This is a pilot study on the relationship between a personality structure called “melancholic type” (typus melancholicus, TM) and postpartum depression. We tested the following hypotheses: 1) the main features of TM (orderliness, conscientiousness, hyper/heteronomia and intolerance of ambiguity) portray the personality structure of a group of mothers prone to a kind of postpartum depression whose clinical features are characterized by psychomotor retardation, depression and guilt feelings/ ideas (“melancholia” sensu Tellenbach); 2) the features of the puerperal crisis taking place during the early phases of motherhood in these women bears deep analogies with the kind of existential pathogenic situation (“pre-melancholic situation” sensu Tellenbach) characterized by “includence”, “remanence” and “despair” which (according to phenomenological literature) leads to “melancholic” depression.
We analyzed 31 cases of postpartum depression. To assess personality features we adopted the Criteria for Typus Melancholicus (CTM). To characterize the puerperal crisis we adopted the Pre-Melancholic Situation Criteria (PMSC). These instruments operationalize the main features of melancholic type of personality and the pre-melancholic situation. To assess clinical features, the AMDP system was used. Diagnosis was established according to DSM-IV-TR criteria for “major depression”.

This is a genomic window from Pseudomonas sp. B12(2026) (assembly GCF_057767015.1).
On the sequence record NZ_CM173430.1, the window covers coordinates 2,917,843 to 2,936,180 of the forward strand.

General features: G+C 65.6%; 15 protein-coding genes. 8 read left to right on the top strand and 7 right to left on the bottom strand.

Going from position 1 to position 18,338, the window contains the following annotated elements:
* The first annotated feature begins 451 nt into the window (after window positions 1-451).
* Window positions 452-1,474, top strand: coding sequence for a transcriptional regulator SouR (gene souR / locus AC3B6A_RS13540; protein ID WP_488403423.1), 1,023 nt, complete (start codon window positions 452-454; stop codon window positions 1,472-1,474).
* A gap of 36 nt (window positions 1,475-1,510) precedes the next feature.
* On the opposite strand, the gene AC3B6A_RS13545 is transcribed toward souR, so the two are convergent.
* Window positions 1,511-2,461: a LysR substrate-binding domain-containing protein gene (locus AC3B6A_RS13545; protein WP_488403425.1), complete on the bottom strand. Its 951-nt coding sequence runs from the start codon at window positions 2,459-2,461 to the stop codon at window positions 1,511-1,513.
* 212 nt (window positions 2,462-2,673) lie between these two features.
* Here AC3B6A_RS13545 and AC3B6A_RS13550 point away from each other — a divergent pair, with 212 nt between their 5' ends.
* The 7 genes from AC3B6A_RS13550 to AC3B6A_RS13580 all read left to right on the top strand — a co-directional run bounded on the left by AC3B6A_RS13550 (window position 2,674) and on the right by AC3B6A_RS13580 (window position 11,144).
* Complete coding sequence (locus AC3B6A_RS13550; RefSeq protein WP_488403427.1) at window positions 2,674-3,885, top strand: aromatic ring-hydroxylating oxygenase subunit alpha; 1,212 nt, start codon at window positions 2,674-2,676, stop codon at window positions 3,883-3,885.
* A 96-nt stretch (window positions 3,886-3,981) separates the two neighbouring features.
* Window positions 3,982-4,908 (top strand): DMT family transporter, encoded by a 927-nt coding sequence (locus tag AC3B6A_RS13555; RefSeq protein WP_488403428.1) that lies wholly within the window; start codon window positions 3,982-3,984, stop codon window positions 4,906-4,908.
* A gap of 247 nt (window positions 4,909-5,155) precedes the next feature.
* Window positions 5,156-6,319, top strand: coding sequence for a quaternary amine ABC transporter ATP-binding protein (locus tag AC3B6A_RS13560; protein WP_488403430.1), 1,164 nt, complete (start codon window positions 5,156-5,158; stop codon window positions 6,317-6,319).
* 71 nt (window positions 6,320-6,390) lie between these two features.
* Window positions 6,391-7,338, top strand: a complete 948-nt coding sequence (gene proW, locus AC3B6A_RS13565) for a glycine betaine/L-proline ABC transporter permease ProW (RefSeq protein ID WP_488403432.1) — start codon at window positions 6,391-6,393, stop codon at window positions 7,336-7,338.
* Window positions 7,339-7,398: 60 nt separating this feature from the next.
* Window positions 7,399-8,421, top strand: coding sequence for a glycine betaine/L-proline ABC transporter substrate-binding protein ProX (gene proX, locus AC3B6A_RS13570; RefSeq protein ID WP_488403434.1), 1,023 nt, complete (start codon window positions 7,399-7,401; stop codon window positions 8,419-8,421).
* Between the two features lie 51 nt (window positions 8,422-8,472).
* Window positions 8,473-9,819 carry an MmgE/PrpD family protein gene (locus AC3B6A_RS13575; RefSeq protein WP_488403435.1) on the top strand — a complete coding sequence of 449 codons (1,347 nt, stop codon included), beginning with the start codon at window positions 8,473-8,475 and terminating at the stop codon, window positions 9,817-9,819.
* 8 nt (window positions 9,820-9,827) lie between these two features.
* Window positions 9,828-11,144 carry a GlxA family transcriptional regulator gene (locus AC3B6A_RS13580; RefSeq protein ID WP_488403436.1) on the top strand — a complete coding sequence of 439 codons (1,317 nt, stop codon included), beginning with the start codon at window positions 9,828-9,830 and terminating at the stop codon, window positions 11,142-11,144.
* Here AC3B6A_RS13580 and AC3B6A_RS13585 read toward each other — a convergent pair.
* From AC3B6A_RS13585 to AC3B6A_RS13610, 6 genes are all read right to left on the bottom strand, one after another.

14 of 31 women showed clinical features of “melancholia”, as well as the personality traits of the TM kind of personality. These women also showed, in the period following delivery, a critical state characterized by conflicting roles leading to a phase of disorganized behaviour and confusion that paved the way to the melancholic decomposition. Thus, both our hypotheses were consistent and encouraged us to proceed with large scale quantitative studies.
TM personality structure may represent a valid model for the early diagnosis of a group of women at risk to develop episodes of postpartum depression, even in those cases in which an anamnesis of mood disorder or symptoms before and during pregnancy cannot be established. The TM structure can also enhance our capacity to understand the interplay between personality traits, the characteristics of the life-event “motherhood” and the presentation of depressive symptoms.